Here is the Constitution for the Permanent Government as finally unanimously adopted by the seven States. It is, as will be seen, based on the general principles of the Federal Constitution, framed by the Philadelphia Convention, in 1787, with the amendments thereafter adopted. Several changes in the details appear. Some of the more prominent of these may very properly be specially noted.
The first is the Preamble. In this, the words "each State acting in its Sovereign and Independent character" were introduced to put at rest forever the argument of the Centralists, drawn from the Preamble of the old Constitution, that it had been made by the people of all the States collectively, or in mass, and not by the States in their several Sovereign character.
The official term of the President was extended, in the new Constitution, to six years instead of four, with a disqualification for re-election.
The question of the "Protective Policy," as it was called, under the old Constitution, was put to rest under the new, by the express declaration that no duties or taxes on importations from foreign nations should be laid to promote or foster any branch of industry. Under the new Constitution, Export duties were allowed to be levied with the concurrence of two-thirds of both Houses of Congress.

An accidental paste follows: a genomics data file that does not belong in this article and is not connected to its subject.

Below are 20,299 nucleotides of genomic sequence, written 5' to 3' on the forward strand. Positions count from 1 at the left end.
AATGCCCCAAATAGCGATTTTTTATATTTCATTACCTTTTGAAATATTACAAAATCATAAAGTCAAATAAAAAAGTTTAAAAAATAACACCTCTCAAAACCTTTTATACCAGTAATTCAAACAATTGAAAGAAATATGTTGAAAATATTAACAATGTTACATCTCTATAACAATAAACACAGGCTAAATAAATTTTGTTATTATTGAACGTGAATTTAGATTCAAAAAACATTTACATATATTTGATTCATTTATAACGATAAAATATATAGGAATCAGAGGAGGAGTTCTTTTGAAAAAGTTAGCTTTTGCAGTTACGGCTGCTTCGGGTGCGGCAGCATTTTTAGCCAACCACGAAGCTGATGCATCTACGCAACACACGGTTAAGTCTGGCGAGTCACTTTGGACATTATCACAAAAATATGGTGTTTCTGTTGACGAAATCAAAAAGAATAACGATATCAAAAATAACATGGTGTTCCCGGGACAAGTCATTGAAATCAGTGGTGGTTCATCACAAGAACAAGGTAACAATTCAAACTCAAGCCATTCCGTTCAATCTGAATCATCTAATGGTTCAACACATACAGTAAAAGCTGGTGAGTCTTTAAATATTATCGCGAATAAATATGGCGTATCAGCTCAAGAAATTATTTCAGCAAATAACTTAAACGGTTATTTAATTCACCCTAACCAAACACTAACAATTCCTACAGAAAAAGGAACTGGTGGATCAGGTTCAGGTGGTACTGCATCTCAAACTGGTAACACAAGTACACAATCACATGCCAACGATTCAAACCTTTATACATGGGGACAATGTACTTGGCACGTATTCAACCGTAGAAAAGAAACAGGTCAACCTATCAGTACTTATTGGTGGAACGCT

In passing acts of Bankruptcy, it was expressly declared that no law of Congress should discharge any debt contracted before the passage of the same. Considerable controversy had existed on this point under the old Constitution.
The President, under the new Constitution, was empowered to approve any appropriation, and disapprove any other appropriation in the same bill, returning to the House those portions disapproved as in other like cases of veto.
The impeachment of any judicial, or other Federal officer, resident and acting solely within the limits of any State, was allowed by a vote of two-thirds of both branches of the Legislature thereof, as well as by the House of Representatives of Congress. The Senate of the Confederate States, however, still having the sole power to try all impeachments.
No general appropriation of money was allowed, unless asked and estimated for by some one of the Heads of Departments, except by a two-thirds vote in both branches of Congress. The object of this was to make, as far as possible, each Administration responsible for the public expenditures.
All extra pay or extra allowance to any public contractor, officer, agent, or servant, was positively prohibited as well as all bounties. Great abuses had grown up under the old system in this particular.